Photo of Vagn Flyger

Today there are no storks in Denmark, but in 1922 there were many. That year, on January 14th , one of the storks dropped Vagn into the Danish city of Aalborg. The following year his family moved to Jamestown, New York, where his father got a job in a furniture factory. Western New York was a great place to grow up because here a boy could catch more snakes in a morning (none of which were poisonous) than any other place in the world. This combination of snakes and other critters that were so easily caught, plus very supportive parents and teachers, turned him into a nature nerd. He decided to become either a herpetologist or entomologist, and to prepare for this calling he attended Cornell University for two years. But when a fracas broke out in Hawaii in 1941 he enlisted in the army and got a free cruise and tour, with all expenses paid, to six European countries. The natives of one country were decidedly unfriendly so the men dug holes in the ground to hide in if the natives attacked. These holes were great traps for snakes, shrews, mice, hedgehogs, and other creatures that fell into them. He became distinguished among the 615 members of his Combat Engineer Battalion for saving men from a horror worse than death, contact with a snake. For this Vagn received the good conduct medal.

The army set him free in 1946, so he went on to finish at Cornell, got an MS degree at Penn State and an ScD degree at Johns Hopkins School of Hygiene and Public Health. Both his MS degree thesis and ScD dissertation dealt with gray squirrel ecology. Upon finishing school in 1955 he immediately got a job at the Chesapeake Biological Laboratory at Solomons, Maryland, and later with the University of Maryland, where he continued research with squirrels until he retired in 1987. In 1957, he was side-tracked into working with white-tailed deer. Over the next three years, using syringe guns and traps, he captured about 1500 deer at the Aberdeen Proving Ground and released them in those parts of Maryland, where few or no deer existed at that time. Currently few Maryland residents appreciate his efforts! At that time farmers in other parts of the state complained of deer eating their crops, so he thought about ways to help these farmers. By combining the marvelous experience in the Combat Engineers with the outstanding education from Penn State, he came up with an excellent idea. Why not lay out a mine field using M-80 firecrackers? This turned out to be a fantastic success! After a week of explosions no deer dared enter the fields for over six months, even when the mines were removed. There was one disadvantage -- careless people handling them had fingers blown off.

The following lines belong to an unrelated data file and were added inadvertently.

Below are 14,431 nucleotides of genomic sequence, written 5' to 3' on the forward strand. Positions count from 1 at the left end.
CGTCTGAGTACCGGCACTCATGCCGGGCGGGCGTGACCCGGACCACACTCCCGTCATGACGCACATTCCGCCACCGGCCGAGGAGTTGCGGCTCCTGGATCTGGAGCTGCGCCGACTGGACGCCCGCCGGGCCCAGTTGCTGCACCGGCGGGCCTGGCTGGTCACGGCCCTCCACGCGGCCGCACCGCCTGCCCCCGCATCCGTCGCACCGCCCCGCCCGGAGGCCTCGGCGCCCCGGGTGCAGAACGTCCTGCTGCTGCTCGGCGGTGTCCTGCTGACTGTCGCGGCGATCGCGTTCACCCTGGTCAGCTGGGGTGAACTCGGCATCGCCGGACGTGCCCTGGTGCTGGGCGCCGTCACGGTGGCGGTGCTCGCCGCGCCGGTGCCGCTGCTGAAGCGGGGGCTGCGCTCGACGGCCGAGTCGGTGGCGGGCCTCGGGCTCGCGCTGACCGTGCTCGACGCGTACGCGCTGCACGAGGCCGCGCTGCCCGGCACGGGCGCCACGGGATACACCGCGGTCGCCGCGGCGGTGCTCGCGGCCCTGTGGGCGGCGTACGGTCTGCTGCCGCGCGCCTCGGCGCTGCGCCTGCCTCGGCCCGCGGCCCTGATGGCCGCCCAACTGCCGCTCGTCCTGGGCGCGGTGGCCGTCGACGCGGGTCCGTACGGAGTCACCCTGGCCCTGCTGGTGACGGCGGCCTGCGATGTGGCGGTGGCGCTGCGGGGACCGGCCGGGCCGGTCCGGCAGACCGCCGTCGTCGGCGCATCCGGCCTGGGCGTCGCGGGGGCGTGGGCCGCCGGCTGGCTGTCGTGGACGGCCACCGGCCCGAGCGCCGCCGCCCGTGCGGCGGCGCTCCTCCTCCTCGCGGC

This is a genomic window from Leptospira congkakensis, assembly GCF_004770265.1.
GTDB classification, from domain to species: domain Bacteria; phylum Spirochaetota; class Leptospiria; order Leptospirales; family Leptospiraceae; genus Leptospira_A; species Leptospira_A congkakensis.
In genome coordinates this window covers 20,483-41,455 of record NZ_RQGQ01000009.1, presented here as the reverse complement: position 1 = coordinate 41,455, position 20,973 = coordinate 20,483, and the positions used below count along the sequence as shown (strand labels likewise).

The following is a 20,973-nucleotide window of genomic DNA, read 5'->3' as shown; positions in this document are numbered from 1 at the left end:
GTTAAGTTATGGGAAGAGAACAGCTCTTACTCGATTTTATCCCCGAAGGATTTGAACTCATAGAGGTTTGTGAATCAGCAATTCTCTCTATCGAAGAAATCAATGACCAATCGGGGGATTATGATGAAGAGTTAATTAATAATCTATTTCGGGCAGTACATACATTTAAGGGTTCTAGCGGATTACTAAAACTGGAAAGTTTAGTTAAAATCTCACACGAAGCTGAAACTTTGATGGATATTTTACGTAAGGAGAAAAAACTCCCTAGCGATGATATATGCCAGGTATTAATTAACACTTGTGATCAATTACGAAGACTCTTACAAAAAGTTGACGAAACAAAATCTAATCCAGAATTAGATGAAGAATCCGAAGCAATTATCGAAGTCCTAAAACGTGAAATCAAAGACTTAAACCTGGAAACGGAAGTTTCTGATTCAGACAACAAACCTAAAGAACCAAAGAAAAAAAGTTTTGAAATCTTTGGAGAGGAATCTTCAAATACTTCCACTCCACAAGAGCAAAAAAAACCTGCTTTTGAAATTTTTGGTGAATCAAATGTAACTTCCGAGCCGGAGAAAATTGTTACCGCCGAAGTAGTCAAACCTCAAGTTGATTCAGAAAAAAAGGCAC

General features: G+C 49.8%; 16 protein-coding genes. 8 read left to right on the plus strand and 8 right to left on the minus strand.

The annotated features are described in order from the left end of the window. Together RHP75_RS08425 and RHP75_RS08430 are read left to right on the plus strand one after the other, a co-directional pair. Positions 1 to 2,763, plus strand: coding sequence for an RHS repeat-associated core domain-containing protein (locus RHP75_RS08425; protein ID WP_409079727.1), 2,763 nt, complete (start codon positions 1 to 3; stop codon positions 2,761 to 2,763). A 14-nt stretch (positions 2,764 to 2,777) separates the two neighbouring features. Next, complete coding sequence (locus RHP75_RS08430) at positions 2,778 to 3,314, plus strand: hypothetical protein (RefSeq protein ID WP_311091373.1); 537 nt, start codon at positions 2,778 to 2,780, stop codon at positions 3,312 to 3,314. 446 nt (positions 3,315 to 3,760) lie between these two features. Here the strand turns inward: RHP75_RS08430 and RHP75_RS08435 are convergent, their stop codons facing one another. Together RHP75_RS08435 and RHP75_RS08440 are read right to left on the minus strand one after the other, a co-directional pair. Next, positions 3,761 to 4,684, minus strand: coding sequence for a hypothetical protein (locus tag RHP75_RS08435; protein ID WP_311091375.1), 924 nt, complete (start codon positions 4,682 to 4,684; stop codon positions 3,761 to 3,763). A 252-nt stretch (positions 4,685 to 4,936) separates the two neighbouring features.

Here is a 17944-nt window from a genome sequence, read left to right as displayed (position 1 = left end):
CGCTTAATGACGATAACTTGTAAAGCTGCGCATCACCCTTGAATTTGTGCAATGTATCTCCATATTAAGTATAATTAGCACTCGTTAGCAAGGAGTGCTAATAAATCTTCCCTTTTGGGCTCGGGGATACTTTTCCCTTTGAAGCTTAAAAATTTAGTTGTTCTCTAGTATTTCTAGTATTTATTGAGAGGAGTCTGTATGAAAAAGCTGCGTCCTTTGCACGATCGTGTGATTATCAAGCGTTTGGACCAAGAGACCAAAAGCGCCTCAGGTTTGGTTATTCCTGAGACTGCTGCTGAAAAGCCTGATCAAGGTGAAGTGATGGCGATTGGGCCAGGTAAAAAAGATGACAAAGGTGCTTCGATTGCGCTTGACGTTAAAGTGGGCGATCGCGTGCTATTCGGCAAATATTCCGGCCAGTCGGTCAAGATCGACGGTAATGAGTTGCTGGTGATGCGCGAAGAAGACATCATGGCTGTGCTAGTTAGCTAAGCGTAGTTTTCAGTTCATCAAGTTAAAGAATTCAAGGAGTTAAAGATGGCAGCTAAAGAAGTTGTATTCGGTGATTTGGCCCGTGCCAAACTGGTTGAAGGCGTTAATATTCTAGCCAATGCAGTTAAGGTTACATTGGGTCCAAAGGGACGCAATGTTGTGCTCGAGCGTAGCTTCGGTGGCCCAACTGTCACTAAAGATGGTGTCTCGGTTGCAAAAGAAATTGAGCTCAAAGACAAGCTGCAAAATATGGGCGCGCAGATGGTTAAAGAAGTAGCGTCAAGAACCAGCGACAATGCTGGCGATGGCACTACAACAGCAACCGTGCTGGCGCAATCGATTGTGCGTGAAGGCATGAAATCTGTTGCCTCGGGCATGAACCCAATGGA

The experience of capturing deer with a syringe gun led him to spend two summers on a remote Arctic island with a group of Inuit to demonstrate that whales could be killed humanely by shooting them with a syringe full of succinylcholine chloride. As he sat on that cold wind-blown island he often thought, “How did I get myself into this?” He went off to the Arctic to tag the first polar bears in what became an international research program. He made three trips to the Arctic and wondered, “Why am I doing this? Maryland forests are warm, green, and cozy compared to the place where polar bears live.” Therefore, and for the following reasons, he confined his work to squirrels: (1) Squirrels do not bite hard. Compare squirrel bites to polar bear bites! (2) Nobody gets a hernia from lifting a squirrel. Try lifting a deer, or bear, or even a whale. (3) Squirrel research can be done in one’s backyard without going off to the ends of the world. (4) Squirrels taste good, don’t have nasty diseases and can be prepared with any chicken recipe. (5) Squirrels are plentiful and out only during daylight hours. It is not necessary to chase around in the woods at night, as with deer, to catch them. (6) Kind friends and students bring road-killed squirrels to his office when asked to do so. Asking them to bring bears, deer, or whales to his office would be unreasonable.

He was elected to membership in the Washington Biologists’ Field Club in 1975 and was a very popular member for over 30 years.

Vagn died at his home in Silver Spring, Maryland, on January 9, 2006, and left instructions for his body to be donated to science.